What book(s) are you in the middle of reading right now?

The Devil In Silver, by Victor LaValle–a thriller about the mental health industry.

It seems that you are a short story/short fiction writer. What challenges you most in writing these?

The most challenging thing about being a short fiction writer is to make every word and image count. You have to create a world, an atmosphere and character in a limited amount of time. I love short fiction that has the density of a novel, but is brief. I often find that many of ‘failed’ short fiction is often the first chapter of a novel.

What drew you to write young adult fiction?

I’ve always read YA—they are kind of like my ‘popcorn’ books. I also think that YA books deal with pretty heavy and topical subjects. It’s an interesting audience to write for, as well.

Could you speak to the need for queer young adult literature written by authors of color?

I think that young adults—ages 13-18—need to see representations of themselves in fiction. I know that reading queer literature when I was young was a life altering event. And reading books by authors of color was the same. I was a very lonely teenager, with a deep dark secret. Reading Samuel Delany or James Baldwin helped me; they made me realize that I wasn’t alone.

In one of your interviews, you mentioned that your stories all begin with an image. What image inspired Bereft?

The image of a white mask over a black face inspired me. It’s the cover of a book by Franz Fanon—Black Skin, White Masks. My older brother had the book and I remember being spooked by it. When I sat down to write about Rafael Fannen, that image came to mind. A motif of masks runs throughout the book.

What is Bereft about?

 It’s the story of a boy who wins a scholarship to a prestigious religious school. He must deal with the culture shock—he’s from a different class and neighborhood than the other kids, He’s also learning about himself and his sexuality. In addition, his life at home is less than stable. The book is written in a third person limited style—you get to see and hear and feel everything Rafe feels.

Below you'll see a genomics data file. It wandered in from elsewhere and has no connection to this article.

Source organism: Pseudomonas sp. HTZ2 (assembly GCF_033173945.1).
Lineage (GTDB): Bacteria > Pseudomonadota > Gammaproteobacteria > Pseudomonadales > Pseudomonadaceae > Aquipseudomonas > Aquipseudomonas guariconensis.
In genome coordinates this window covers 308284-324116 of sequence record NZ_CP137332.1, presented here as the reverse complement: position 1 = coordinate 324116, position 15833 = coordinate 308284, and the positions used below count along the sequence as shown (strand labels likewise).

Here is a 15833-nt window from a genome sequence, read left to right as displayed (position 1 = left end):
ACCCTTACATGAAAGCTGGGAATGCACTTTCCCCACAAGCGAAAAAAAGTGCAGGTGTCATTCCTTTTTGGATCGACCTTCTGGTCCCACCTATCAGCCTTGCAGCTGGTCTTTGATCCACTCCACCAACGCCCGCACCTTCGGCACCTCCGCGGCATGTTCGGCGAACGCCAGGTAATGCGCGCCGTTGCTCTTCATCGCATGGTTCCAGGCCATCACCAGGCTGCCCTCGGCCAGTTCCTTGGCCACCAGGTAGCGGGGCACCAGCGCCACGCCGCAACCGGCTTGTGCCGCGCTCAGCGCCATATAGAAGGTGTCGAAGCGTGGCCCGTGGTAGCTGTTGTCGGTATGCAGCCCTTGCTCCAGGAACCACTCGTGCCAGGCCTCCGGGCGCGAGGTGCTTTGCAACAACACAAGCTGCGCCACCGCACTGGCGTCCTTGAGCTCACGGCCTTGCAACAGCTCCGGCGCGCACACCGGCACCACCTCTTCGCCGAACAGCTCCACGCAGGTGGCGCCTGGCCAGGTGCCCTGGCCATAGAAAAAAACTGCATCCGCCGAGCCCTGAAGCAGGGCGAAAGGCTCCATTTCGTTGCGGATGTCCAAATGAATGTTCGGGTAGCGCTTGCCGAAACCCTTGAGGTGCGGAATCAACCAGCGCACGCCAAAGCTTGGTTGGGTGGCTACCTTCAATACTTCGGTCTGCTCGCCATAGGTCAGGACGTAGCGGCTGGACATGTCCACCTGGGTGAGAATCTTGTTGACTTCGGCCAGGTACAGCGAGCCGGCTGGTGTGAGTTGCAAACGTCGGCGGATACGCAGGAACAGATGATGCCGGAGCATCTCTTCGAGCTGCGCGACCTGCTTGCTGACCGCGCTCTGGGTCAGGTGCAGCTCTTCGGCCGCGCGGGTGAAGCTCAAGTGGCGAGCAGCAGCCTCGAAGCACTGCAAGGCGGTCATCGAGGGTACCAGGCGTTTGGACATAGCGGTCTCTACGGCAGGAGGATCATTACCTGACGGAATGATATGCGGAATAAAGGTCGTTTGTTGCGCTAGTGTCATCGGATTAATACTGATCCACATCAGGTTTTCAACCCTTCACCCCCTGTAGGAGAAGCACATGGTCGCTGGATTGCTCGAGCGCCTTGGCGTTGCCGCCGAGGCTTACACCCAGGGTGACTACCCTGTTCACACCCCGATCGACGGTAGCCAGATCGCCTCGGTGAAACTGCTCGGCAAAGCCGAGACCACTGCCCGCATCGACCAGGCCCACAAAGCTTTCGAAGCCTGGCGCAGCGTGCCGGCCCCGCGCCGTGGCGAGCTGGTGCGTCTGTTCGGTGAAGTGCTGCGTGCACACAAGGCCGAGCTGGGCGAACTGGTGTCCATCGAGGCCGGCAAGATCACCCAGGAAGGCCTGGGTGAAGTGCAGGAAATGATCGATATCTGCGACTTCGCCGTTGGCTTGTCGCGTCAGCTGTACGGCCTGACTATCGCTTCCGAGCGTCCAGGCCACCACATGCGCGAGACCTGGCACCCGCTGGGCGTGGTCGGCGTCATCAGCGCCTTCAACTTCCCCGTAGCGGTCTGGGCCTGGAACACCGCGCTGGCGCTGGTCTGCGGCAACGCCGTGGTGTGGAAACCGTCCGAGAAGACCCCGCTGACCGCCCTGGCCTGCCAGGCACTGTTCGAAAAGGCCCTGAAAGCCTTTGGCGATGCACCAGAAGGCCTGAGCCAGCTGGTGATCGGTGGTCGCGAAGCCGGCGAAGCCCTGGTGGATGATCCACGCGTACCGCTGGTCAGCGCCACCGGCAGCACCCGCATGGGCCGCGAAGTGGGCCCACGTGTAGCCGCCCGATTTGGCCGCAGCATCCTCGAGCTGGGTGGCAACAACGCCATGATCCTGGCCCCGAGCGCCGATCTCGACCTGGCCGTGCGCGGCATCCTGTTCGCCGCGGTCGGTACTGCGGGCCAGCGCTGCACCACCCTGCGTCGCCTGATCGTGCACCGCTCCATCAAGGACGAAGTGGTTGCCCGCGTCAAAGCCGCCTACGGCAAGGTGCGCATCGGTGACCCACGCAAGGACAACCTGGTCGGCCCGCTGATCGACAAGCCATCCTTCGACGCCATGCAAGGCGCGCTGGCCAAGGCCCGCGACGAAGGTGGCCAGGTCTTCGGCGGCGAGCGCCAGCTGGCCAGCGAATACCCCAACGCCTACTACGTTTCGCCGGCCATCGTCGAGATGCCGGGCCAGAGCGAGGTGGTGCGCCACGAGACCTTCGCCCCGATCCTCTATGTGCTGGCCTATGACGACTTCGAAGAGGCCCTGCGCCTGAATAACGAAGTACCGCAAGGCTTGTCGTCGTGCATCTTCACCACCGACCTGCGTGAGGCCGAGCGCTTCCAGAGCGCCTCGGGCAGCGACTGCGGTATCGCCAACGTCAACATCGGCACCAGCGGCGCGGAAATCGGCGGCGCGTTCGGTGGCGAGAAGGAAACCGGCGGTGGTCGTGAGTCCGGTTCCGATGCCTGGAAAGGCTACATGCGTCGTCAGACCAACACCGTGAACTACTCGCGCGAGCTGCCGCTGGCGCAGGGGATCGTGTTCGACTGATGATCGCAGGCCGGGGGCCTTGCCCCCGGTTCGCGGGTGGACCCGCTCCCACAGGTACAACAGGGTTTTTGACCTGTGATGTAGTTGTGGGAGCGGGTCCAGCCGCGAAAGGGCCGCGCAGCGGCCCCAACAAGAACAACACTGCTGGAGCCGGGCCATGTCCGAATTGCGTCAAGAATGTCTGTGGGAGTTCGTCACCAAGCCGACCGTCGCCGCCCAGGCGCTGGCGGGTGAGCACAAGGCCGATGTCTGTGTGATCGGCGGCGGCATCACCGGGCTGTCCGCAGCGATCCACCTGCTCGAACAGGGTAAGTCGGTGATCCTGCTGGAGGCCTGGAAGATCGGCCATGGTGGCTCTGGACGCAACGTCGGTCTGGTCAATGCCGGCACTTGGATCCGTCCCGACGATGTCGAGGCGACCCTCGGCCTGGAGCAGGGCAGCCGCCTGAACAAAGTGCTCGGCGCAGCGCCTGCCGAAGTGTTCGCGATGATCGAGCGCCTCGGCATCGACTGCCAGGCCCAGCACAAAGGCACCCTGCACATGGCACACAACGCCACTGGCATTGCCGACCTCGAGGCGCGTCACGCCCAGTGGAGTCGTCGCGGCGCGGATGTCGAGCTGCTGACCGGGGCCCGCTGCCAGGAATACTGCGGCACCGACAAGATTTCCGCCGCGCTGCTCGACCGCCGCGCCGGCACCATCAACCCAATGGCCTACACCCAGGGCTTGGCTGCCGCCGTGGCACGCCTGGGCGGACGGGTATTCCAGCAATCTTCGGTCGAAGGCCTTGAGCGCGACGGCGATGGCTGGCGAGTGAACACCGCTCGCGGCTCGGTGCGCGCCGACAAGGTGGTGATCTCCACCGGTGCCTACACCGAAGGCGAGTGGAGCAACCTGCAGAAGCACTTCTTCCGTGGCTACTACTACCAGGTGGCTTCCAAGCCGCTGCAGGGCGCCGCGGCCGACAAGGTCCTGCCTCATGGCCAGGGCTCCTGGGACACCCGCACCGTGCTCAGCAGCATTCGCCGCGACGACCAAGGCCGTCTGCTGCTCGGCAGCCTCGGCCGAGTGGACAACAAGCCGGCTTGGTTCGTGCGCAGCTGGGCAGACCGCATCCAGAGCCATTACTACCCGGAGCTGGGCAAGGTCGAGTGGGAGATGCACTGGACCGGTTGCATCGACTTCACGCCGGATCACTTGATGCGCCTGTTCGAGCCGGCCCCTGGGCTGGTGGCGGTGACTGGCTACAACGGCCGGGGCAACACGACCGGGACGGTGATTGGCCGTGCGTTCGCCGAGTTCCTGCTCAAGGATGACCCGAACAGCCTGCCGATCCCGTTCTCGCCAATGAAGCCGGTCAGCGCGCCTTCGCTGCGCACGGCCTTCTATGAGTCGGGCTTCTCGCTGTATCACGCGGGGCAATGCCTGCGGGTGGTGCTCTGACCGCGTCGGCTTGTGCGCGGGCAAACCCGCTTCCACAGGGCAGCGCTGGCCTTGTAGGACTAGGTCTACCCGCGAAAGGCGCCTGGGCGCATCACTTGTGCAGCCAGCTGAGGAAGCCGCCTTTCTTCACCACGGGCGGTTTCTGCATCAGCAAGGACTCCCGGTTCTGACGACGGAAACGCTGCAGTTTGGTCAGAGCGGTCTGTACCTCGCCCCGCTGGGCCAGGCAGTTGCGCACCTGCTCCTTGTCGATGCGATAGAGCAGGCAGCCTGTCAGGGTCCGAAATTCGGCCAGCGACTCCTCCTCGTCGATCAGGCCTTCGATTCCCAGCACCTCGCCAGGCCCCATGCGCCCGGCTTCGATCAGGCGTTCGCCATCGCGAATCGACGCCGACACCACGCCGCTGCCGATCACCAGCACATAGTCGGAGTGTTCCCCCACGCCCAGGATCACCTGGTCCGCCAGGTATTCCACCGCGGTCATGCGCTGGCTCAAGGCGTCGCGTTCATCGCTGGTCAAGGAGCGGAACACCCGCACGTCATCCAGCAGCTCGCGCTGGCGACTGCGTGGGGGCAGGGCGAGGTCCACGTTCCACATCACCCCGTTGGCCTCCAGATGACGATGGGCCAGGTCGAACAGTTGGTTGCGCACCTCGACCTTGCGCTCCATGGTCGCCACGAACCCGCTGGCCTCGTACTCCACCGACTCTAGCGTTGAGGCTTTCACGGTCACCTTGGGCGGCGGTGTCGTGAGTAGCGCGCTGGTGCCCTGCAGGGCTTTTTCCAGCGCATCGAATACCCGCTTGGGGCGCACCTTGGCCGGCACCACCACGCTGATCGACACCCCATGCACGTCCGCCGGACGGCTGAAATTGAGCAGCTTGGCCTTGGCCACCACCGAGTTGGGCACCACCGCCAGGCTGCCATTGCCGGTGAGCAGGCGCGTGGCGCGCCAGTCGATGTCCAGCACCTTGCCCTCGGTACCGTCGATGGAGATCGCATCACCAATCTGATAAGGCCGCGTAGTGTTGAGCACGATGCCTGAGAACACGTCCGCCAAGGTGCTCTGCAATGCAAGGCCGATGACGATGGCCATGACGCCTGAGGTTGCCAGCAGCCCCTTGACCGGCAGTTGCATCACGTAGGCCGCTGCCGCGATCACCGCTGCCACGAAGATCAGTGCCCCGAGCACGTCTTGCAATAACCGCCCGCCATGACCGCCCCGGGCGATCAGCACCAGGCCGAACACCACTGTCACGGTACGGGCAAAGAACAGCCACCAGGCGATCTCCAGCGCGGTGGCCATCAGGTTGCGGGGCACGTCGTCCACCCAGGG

Is there a teacher, coach or librarian you’d love to have read Bereft? Why?

I would love my writing teachers to read Bereft—it would show them how much I’ve learned from them. I had to use various techniques to write the book, and I have them to thank for showing me how to construct a sustained work.

When did you know you were meant to be a writer?

Frankly, I was good at nothing else. I was always creating characters and stories in my head, and writing them down just seemed like a natural extension of that.

Did you make a resolution for 2013?

To finish at least one of the novels that are brewing in my brain!

Craig, thanks so much for the interview and I wish you much success!

Its *THAT* Monday in January

Rainy days and Mondays get us down, and rainy Mondays?? Nothing to it, but to do it! Especially with the rainy Monday is Midwinter Monday and the Youth Media Awards are announced.

I have to begin with an earlier award that was announced at ALA Midwinter.  The following middle grade and young adult books are recognized  by the United States Board on Books For Young People as Outstanding International Books 2013.

Ellis, Deborah. Kids of Kabul: Living Bravely Through aNever-Ending War. Groundwood. (Canada)

Master, Irfan. A Beautiful Lie. Albert Whitman.(Great Britain)

Wein, Elizabeth. Code Name Verity. Disney/Hyperion.(Great Britain)

Abirached, Zeina. A Game for Swallows: To Die, To Leave,

To Return. Tr. By Edward Gauvin. Graphic Universe/Lerner. (France)

Chadda, Sarwat. The Savage Fortress. Levine/Scholastic.(Great Britain)

de Graaf, Anne. Son of a Gun. Eerdmans. (Netherlands)

Doyle, Roddy. A Greyhound of a Girl. Amulet/Abrams.(Great Britain)

Ellis, Deborah. My Name is Parvana. Groundwood.(Canada)

Gleitzman, Morris. Now. Holt. (Australia)

Serrano, Francisco. La Malinche: The Princess Who Helped Cortés Conquer the Aztec Empire.Tr.bySusanOuriou. Illus. by Pablo Serrano. Groundwood. (France)

Tanaka, Shelley. Nobody Knows. Groundwood. (Canada)

Awards announced this morning included:

Coretta Scott King Award:

Illustrator award: Brian Collier (I Too, Am America)

(no John Steptoe Award again this year.)

Honors: Jacqueline Woodson (Each Kindness); Vaunda Michaux Nelson: No Crystal Stair

Winner: Andrea Davis Pinkney (Hand in Hand 10 Black Men Who Changed America)